Dr Jenifer Baxter, Head of Energy and Environment, at the Institution of Mechanical Engineers, said in response to the UK Government decision to guarantee the Hinkley Point C nuclear power plant:
“This development is welcome news and long overdue. Nuclear is set to play a central and vital role in the UK’s energy future.
“Although the financial costs of nuclear power seem high, with the upfront cost of Hinkley Point C over £16 billion, this power station will provide and modernise the diversification we so badly need in ensuring the UK’s lights stay on.
“Nuclear is currently one of the least CO2-intensive ways to generate base-load electricity. It is a vital part of the electricity mix we need in addition to gas-generation and renewables. At present, there is no viable alternative that will enable us to meet our emission targets.
“It is positive news that the Government is investing to secure energy supplies in the UK, however, it is important to consider that different technologies will have different total whole life costs. Considered within these costs are land use, developing a skills base, materials, labour, production, environmental impact, waste disposal and decommissioning. It is also critical that investments, such as this create opportunities beyond power supply in the long term development of precision engineering roles and economic benefits to local communities.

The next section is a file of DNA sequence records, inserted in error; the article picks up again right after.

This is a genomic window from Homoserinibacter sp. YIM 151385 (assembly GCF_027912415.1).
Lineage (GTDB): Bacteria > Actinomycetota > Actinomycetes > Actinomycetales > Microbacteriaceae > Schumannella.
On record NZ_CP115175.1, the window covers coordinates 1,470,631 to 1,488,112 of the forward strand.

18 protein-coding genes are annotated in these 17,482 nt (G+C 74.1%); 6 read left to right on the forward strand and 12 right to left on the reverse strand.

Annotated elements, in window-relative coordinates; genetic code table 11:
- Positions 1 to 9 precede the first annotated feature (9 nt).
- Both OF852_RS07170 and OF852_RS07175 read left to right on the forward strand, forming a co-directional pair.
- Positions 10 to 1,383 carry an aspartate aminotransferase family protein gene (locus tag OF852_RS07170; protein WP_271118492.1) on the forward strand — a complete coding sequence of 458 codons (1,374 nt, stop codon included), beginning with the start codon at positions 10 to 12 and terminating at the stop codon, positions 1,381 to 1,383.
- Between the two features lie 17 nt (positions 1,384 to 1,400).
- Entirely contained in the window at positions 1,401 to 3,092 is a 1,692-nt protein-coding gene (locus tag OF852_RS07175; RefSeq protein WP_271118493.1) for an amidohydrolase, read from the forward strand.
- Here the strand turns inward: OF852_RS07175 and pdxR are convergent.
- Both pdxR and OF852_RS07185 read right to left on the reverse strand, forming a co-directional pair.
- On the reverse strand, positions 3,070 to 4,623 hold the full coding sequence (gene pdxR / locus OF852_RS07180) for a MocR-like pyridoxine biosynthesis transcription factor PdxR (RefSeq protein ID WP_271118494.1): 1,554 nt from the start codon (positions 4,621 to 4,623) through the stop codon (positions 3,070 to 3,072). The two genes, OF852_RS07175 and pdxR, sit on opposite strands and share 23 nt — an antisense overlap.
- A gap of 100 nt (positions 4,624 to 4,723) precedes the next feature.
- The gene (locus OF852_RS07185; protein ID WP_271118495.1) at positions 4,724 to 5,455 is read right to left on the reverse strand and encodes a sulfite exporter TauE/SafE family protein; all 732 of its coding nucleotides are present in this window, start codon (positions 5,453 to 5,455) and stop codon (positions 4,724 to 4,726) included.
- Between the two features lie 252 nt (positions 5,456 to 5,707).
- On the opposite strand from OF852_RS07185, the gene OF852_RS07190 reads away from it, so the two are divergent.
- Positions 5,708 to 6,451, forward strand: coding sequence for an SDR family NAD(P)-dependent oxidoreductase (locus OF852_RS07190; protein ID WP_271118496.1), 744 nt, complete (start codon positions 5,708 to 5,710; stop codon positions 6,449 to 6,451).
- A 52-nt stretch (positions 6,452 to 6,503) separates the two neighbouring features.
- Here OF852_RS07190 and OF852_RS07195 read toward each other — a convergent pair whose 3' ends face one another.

“Government now needs to push forward with the development of other nuclear power sites, in places like Wylfa and Oldbury as well as other types of nuclear, like Small Modular Reactors (SMRs). SMRs present a lower cost option, with comparatively straightforward construction and, potentially, a more attractive investment proposition. They would be factory-manufactured and assembled on site, and likely cost in the region of £1-2 billion.
“Whilst the development of a new nuclear power station is positive news, the Government must encourage significant investment in the whole nuclear fuel life-cycle. Investment in research and development to understand further the nature of radioactive waste, the potential for further energy production both heat and power and the opportunities for reducing radioactive half-life are all vital in developing a safe nuclear industry. Concerns over the disposal and long-term management of these wastes must also be addressed, with proper testing for geological disposal of radioactive wastes taking around 20 years. The Government must also take steps to secure potential sites for disposal with long-term testing strategies, without which nuclear power generation will continue to leave a significant waste challenge for future generations.”